Monday, December 26, 2011


It's hard enough trying to fit someone's life into a two hour theatrical movie. It's really hard to fit someone's life into a two hour TV movie, since once you remove the commercials, that only leaves approximately 86 minutes. Director Robert Townsend did a commendable job of hitting enough points in the life of Little Richard that you do come away with some knowledge about "The Architect of Rock and Roll".

Little Richard
begins with him and his band at an outdoor concert in Australia. Richard sees a comet and thinks it's a sign from God telling him he should quit rock and roll and go back into the ministry.The rest of Little Richard is told in flashback style beginning with Little Richard as a young boy, moving on to his teenage years, his involvement in vaudeville, and finally becoming a huge rock and roll star. Leon, who also did a great job playing David Ruffin in The Temptations, is once again outstanding in the titular role in this film. Without Leon's excellent portrayal of Richard Penniman, this movie would have been far less than it is.

There are two main points
Little Richard seemed to want to get across. One was that Richard enjoyed wearing women's clothes at an early age and on into adulthood. The other point was Little Richard was adept at reading "signs" to guide his personal and private life. Since Richard is listed as an executive producer in the credits, I can only surmise he wanted these two points driven home to viewers of this movie.

The best parts of
Little Richard are the song performances, lip synced by Leon to actual Little Richard recordings. I can't quite say the same about Ty Hodges (who portrays young Richard), who appeared to be doing a Stevie Wonder impression during his one song performance. Gregory Gast did a fine job as Pat Boone, however, it was off-putting to me that he looked more like George W. Bush than Boone. Two other musicians of note are portrayed in Little Richard: Tressa Thomas makes a brief appearance as Ruth Brown and Conroe Brooks is great as Sam Cooke performing "Send Me Some Lovin'".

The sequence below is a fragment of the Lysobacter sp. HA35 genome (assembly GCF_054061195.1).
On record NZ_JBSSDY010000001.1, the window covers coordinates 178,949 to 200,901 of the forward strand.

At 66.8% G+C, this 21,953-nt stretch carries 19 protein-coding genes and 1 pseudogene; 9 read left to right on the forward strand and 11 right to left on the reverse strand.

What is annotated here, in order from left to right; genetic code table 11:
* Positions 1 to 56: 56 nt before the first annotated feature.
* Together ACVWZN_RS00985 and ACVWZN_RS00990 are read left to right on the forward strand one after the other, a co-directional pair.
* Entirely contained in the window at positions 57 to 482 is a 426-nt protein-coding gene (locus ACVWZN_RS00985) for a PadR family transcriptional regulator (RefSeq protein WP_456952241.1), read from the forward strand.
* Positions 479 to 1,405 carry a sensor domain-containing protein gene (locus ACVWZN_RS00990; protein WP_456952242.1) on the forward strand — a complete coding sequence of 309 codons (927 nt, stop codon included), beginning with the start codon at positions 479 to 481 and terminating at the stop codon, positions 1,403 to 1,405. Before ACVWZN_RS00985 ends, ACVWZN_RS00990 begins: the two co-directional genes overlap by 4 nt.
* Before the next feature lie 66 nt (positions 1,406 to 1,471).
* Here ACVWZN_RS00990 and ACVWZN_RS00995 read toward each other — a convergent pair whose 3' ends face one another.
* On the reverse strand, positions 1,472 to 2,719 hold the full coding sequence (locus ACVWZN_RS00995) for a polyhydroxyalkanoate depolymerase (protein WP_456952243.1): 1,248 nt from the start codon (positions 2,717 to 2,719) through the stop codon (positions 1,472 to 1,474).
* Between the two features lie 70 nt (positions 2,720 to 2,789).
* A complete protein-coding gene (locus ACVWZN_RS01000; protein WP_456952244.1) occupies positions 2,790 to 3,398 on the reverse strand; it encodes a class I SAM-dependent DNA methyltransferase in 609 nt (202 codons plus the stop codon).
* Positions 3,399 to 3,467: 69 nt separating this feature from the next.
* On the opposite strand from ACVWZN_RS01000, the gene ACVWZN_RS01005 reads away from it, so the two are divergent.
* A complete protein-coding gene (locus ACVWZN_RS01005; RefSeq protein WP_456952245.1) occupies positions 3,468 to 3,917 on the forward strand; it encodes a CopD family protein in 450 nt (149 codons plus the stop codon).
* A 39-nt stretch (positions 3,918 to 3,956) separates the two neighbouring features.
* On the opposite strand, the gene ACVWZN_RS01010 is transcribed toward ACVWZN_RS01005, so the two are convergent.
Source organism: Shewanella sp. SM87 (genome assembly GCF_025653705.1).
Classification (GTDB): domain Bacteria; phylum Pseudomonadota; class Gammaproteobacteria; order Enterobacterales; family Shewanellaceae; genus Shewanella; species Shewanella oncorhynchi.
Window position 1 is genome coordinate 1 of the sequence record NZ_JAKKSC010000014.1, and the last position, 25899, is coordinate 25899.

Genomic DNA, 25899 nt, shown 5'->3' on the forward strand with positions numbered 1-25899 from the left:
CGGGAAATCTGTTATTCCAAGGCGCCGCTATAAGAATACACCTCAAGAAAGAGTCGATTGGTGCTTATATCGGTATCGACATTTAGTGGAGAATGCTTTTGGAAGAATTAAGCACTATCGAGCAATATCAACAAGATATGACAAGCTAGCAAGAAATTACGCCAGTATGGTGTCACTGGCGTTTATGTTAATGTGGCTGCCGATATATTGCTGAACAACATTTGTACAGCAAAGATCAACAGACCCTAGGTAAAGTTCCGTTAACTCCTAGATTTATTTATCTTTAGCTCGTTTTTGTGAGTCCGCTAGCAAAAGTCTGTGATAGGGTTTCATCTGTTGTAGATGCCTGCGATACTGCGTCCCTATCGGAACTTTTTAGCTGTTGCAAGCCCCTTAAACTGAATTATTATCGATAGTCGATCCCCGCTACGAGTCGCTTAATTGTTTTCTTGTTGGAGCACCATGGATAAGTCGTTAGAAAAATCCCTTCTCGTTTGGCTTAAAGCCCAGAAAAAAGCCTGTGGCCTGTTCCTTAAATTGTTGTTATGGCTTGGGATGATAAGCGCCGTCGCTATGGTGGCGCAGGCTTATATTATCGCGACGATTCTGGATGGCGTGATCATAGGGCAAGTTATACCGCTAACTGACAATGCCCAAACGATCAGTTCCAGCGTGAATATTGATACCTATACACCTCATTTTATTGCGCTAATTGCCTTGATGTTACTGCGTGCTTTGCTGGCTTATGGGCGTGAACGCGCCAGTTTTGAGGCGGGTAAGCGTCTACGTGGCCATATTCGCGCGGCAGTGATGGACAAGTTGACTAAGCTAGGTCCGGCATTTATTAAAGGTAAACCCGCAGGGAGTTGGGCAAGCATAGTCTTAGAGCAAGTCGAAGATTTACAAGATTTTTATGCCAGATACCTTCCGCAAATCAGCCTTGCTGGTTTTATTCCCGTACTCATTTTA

One final note on
Little Richard, some misconceptions have arisen on the internet and quoted a fictional sequence in the film as being truthful. In Little Richard, he is shown performing at Simm's Peachtree Theatre in 1957 in Greenville, SC. This sequence has Richard stripping down to his gold lame underwear to show what a wild man he had become at that point in his career. While I can't dispute the fact Richard may or may not have stripped down to gold lame underwear on stage at some point in his career, I can set the record straight that there was NOT any such named theatre located in Greenville, SC.

If you get a chance (the dvd is out of print and quite expensive to buy used, but the movie does show up occasionally on BET),
Little Richard is well worth viewing, mainly for the music and for Leon's performance; but please realize the movie is only a quick overview of the life of one of the founders of rock and roll. The film has fictional elements and true elements all mashed together to create an entertaining movie, it is NOT a documentary and as with any biopic should not be viewed as one.

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